One among McMahon’s staff was a surveyor by the name of G. P. Tate, my predecessor as a Fellow of the Royal Geographical Society. Tate went on to write two books: Siestan that deals with the archaeology and history of the part of Balochistan that is shared by Pakistan, Iran and Afghanistan and The Frontiers of Baluchistan (sic) that tells of his years of survey work in that harsh and barren land of sandstorms that blister the skin in summer and chill the bones in winter.
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Trek to the Source of the Khenji River

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Two years ago my article on a journey to the Dog’s Grave, the second highest peak in the Khirthar Mountains, and my use of the words of H. T. Lambrick elicited a response from friend Raheal Siddiqui. He said the words I quoted, were used by Lambrick for another part of the Khirthar: the Khenji River and not the Sita that I had trekked along. Ever since he had wanted me to trek on the Khenji as well, but it was always one thing or the other that kept me until ten days ago.


In Larkana  Raheal packed me off to the dusty little village of Warah where my fat, pot-bellied, bhung-drinking friend Wali Mohammed waited at the otaq of Tharo Khan Chandio, the local chief. A tea ceremony was followed by a visit to the local grocery with Tharo Khan’s driver fidgeting endlessly and reminding us how late it was getting and that we would not arrive at the village of Rahu jo Aitho before nightfall if we did not hurry. Yet we did not hurry. The tired Suzuki jeep rattled along raising a thick cloud of cloying dust on the bank of a saline drain. We passed the reedy shores of Daba Lake and then we were clattering over hard, stony ground. On the outskirts of the rare settlement ugly crop-eared brutes came out to bark our wheels out of their jurisdiction. They raced alongside, snarling menacingly and, seeing that our jeep so much the bigger than themselves, did not have the nerve to stand and fight turned back with some satisfaction.
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The Shaksgam River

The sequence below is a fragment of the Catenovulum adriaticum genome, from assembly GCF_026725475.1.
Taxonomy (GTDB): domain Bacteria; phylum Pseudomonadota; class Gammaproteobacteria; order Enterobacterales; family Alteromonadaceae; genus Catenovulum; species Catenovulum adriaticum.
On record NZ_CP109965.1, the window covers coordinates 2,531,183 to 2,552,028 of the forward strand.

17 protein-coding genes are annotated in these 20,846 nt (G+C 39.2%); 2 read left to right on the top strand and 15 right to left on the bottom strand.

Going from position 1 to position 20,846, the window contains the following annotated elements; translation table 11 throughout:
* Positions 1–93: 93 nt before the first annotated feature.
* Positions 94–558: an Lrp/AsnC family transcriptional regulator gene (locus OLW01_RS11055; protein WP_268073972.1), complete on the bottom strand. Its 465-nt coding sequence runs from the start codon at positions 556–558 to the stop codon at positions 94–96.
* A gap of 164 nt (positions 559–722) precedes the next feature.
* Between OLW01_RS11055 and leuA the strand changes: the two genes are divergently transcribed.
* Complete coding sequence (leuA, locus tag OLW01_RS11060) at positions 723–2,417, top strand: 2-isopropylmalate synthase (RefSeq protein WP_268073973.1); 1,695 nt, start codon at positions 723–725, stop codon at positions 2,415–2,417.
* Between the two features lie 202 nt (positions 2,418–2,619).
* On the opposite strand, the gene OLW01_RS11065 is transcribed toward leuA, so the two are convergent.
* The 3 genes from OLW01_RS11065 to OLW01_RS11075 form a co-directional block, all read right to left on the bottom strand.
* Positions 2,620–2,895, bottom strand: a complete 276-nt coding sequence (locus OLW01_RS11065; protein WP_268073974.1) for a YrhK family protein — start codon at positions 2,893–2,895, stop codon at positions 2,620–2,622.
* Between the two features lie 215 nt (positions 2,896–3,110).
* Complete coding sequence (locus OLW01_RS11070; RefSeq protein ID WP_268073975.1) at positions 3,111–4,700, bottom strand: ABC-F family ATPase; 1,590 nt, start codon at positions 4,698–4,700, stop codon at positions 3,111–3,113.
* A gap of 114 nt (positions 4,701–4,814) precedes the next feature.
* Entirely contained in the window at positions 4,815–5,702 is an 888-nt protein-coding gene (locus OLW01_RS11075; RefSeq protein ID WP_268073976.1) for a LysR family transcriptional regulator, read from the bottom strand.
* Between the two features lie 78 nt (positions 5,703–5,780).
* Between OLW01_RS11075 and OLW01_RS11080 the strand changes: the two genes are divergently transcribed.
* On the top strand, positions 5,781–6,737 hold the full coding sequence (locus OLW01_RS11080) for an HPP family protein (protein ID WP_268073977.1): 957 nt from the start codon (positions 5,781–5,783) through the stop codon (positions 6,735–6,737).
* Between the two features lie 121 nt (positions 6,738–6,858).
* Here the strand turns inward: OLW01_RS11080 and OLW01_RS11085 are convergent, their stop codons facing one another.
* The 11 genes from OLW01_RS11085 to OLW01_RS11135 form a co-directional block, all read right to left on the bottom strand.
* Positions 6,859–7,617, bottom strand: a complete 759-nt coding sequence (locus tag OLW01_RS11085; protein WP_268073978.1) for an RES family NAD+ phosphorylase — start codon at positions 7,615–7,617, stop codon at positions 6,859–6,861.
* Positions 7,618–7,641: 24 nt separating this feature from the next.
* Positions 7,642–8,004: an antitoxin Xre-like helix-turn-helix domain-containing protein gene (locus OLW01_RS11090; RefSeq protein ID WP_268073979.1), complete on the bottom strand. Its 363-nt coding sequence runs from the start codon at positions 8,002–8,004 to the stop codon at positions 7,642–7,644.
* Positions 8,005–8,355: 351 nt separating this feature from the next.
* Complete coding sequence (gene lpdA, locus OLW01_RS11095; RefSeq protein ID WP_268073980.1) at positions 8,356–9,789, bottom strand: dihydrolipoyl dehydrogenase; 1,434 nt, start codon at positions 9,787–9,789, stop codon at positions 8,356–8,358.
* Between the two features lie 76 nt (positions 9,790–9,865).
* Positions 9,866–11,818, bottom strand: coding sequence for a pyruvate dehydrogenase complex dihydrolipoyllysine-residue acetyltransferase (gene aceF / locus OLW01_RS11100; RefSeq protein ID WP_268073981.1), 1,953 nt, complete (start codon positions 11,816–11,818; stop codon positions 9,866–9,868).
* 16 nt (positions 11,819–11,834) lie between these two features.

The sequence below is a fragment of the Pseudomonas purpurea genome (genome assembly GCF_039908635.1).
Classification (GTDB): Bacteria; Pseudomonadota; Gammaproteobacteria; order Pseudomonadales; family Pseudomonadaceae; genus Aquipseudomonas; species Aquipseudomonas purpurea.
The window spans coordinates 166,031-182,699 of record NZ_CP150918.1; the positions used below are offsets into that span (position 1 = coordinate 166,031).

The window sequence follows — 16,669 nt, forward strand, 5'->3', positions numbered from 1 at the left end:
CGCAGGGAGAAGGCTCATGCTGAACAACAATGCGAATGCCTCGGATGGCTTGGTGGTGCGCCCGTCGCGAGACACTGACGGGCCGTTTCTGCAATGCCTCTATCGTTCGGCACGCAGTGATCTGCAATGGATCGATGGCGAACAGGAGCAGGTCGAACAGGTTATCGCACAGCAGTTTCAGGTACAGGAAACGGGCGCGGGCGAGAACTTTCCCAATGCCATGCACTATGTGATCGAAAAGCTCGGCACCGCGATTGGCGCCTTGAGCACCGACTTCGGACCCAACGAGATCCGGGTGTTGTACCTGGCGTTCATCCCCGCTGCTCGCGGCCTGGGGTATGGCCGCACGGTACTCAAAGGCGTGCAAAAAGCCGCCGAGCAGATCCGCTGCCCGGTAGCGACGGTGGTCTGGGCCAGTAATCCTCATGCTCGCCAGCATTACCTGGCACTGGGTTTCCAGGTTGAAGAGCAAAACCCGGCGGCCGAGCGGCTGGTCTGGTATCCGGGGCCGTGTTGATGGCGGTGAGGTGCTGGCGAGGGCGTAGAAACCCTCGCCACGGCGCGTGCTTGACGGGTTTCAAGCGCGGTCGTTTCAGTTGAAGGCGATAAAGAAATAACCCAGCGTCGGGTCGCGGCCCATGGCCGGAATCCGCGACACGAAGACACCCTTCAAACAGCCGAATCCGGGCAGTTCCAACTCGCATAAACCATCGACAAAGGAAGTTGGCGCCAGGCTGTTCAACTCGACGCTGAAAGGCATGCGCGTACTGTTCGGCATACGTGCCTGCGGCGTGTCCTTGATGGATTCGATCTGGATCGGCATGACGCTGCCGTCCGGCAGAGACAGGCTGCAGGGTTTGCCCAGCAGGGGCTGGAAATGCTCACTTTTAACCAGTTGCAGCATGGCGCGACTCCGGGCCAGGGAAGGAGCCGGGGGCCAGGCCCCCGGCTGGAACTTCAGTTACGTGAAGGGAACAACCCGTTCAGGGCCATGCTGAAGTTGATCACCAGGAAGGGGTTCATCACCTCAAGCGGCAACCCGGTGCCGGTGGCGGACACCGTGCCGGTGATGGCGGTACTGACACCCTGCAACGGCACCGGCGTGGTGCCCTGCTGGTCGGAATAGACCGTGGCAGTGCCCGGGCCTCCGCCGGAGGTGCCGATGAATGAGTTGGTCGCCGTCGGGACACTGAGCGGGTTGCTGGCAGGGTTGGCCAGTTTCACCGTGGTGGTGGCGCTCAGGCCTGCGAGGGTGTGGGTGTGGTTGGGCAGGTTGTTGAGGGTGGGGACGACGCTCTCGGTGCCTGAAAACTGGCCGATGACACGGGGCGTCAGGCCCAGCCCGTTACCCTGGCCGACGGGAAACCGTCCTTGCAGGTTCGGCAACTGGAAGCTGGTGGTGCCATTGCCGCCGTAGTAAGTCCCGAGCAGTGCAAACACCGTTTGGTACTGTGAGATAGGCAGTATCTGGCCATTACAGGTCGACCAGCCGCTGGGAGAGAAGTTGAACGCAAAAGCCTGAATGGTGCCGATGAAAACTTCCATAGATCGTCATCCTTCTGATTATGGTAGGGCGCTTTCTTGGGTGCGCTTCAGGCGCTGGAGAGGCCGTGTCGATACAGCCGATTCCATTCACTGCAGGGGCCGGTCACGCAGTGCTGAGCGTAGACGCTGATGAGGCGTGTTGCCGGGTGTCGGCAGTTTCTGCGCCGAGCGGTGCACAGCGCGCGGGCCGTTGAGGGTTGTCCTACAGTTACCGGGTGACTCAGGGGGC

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Shaksgam River valley - the view is to the east in the direction of the Shaksgam headwaters

[Image from The Apricot Road to Yarkand - Book is available at Sang e Meel (042-3722-0100), Lahore]

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No quiet place

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“There is no quiet place in the white man’s cities. No place to hear the unfurling of leaves in spring or the rustle of insects’ wings … The clatter only seems to insult the ears.” Thus wrote Seattle to the president of the United States in 1854. This piece of prose, all 1,900 words of it, should be the environmentalists’ bible.

Now, Seattle was chief of the Suquamish Red People of North America when the president of that new country offered to buy the Red Man’s land and put him on reservations. Now, also, the letter is somewhat of a controversy because there exist two versions of it — quite alike in essence, however. Some attribute the prose to a 1970s screenwriter instead of Chief Seattle (also spelled Seathl); others to an earlier writer in the 1930s.
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My Books

Deosai: Land of the Gaint - New

The Apricot Road to Yarkand


Jhelum: City of the Vitasta

Sea Monsters and the Sun God: Travels in Pakistan

Salt Range and Potohar Plateau

Prisoner on a Bus: Travel Through Pakistan

Between Two Burrs on the Map: Travels in Northern Pakistan

Gujranwala: The Glory That Was

Riders on the Wind

Books at Sang-e-Meel

Books of Days